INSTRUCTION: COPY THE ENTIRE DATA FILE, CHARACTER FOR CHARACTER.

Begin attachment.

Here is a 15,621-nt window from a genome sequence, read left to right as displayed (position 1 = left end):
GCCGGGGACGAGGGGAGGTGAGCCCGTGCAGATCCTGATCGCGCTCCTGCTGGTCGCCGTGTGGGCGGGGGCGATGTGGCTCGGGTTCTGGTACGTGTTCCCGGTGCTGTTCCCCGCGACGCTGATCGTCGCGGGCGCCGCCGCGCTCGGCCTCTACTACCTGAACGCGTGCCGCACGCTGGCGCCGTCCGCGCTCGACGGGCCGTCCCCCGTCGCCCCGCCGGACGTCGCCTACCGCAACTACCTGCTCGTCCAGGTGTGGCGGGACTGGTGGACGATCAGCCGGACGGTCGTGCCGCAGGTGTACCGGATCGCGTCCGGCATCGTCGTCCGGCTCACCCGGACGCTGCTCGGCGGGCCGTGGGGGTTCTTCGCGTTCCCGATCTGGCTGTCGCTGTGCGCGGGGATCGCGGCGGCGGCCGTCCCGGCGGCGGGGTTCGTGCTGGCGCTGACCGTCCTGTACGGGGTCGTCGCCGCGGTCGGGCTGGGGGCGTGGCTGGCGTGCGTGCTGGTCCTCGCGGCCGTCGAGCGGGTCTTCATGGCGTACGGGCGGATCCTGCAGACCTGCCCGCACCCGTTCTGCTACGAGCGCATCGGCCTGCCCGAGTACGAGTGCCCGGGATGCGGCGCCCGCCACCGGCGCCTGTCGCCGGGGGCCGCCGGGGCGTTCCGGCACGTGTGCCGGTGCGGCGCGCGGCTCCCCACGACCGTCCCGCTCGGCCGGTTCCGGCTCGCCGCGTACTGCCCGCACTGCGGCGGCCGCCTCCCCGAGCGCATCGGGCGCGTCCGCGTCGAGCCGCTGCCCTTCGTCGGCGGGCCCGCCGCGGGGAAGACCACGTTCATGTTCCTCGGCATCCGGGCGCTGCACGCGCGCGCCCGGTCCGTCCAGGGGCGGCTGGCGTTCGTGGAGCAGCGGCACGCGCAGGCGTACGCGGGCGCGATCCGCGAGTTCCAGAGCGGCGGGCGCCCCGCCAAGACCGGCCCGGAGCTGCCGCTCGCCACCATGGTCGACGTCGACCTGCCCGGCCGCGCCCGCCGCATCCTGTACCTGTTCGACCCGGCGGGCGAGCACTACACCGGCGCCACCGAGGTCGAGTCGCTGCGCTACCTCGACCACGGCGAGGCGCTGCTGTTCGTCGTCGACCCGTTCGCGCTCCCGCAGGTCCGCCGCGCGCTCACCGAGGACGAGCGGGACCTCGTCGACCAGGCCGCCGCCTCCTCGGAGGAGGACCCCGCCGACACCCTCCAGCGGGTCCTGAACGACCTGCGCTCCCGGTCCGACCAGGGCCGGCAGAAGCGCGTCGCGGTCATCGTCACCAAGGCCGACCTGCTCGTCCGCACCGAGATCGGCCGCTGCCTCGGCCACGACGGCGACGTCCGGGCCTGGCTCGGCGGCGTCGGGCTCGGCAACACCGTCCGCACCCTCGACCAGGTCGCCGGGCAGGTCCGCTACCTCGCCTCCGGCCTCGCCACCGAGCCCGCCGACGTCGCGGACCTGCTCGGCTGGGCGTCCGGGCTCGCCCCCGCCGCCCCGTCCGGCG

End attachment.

Here is a 15,621-nt window from a genome sequence, read left to right as displayed (position 1 = left end):
GCCGGGGACGAGGGGAGGTGAGCCCGTGCAGATCCTGATCGCGCTCCTGCTGGTCGCCGTGTGGGCGGGGGCGATGTGGCTCGGGTTCTGGTACGTGTTCCCGGTGCTGTTCCCCGCGACGCTGATCGTCGCGGGCGCCGCCGCGCTCGGCCTCTACTACCTGAACGCGTGCCGCACGCTGGCGCCGTCCGCGCTCGACGGGCCGTCCCCCGTCGCCCCGCCGGACGTCGCCTACCGCAACTACCTGCTCGTCCAGGTGTGGCGGGACTGGTGGACGATCAGCCGGACGGTCGTGCCGCAGGTGTACCGGATCGCGTCCGGCATCGTCGTCCGGCTCACCCGGACGCTGCTCGGCGGGCCGTGGGGGTTCTTCGCGTTCCCGATCTGGCTGTCGCTGTGCGCGGGGATCGCGGCGGCGGCCGTCCCGGCGGCGGGGTTCGTGCTGGCGCTGACCGTCCTGTACGGGGTCGTCGCCGCGGTCGGGCTGGGGGCGTGGCTGGCGTGCGTGCTGGTCCTCGCGGCCGTCGAGCGGGTCTTCATGGCGTACGGGCGGATCCTGCAGACCTGCCCGCACCCGTTCTGCTACGAGCGCATCGGCCTGCCCGAGTACGAGTGCCCGGGATGCGGCGCCCGCCACCGGCGCCTGTCGCCGGGGGCCGCCGGGGCGTTCCGGCACGTGTGCCGGTGCGGCGCGCGGCTCCCCACGACCGTCCCGCTCGGCCGGTTCCGGCTCGCCGCGTACTGCCCGCACTGCGGCGGCCGCCTCCCCGAGCGCATCGGGCGCGTCCGCGTCGAGCCGCTGCCCTTCGTCGGCGGGCCCGCCGCGGGGAAGACCACGTTCATGTTCCTCGGCATCCGGGCGCTGCACGCGCGCGCCCGGTCCGTCCAGGGGCGGCTGGCGTTCGTGGAGCAGCGGCACGCGCAGGCGTACGCGGGCGCGATCCGCGAGTTCCAGAGCGGCGGGCGCCCCGCCAAGACCGGCCCGGAGCTGCCGCTCGCCACCATGGTCGACGTCGACCTGCCCGGCCGCGCCCGCCGCATCCTGTACCTGTTCGACCCGGCGGGCGAGCACTACACCGGCGCCACCGAGGTCGAGTCGCTGCGCTACCTCGACCACGGCGAGGCGCTGCTGTTCGTCGTCGACCCGTTCGCGCTCCCGCAGGTCCGCCGCGCGCTCACCGAGGACGAGCGGGACCTCGTCGACCAGGCCGCCGCCTCCTCGGAGGAGGACCCCGCCGACACCCTCCAGCGGGTCCTGAACGACCTGCGCTCCCGGTCCGACCAGGGCCGGCAGAAGCGCGTCGCGGTCATCGTCACCAAGGCCGACCTGCTCGTCCGCACCGAGATCGGCCGCTGCCTCGGCCACGACGGCGACGTCCGGGCCTGGCTCGGCGGCGTCGGGCTCGGCAACACCGTCCGCACCCTCGACCAGGTCGCCGGGCAGGTCCGCTACCTCGCCTCCGGCCTCGCCACCGAGCCCGCCGACGTCGCGGACCTGCTCGGCTGGGCGTCCGGGCTCGCCCCCGCCGCCCCGTCCGGCG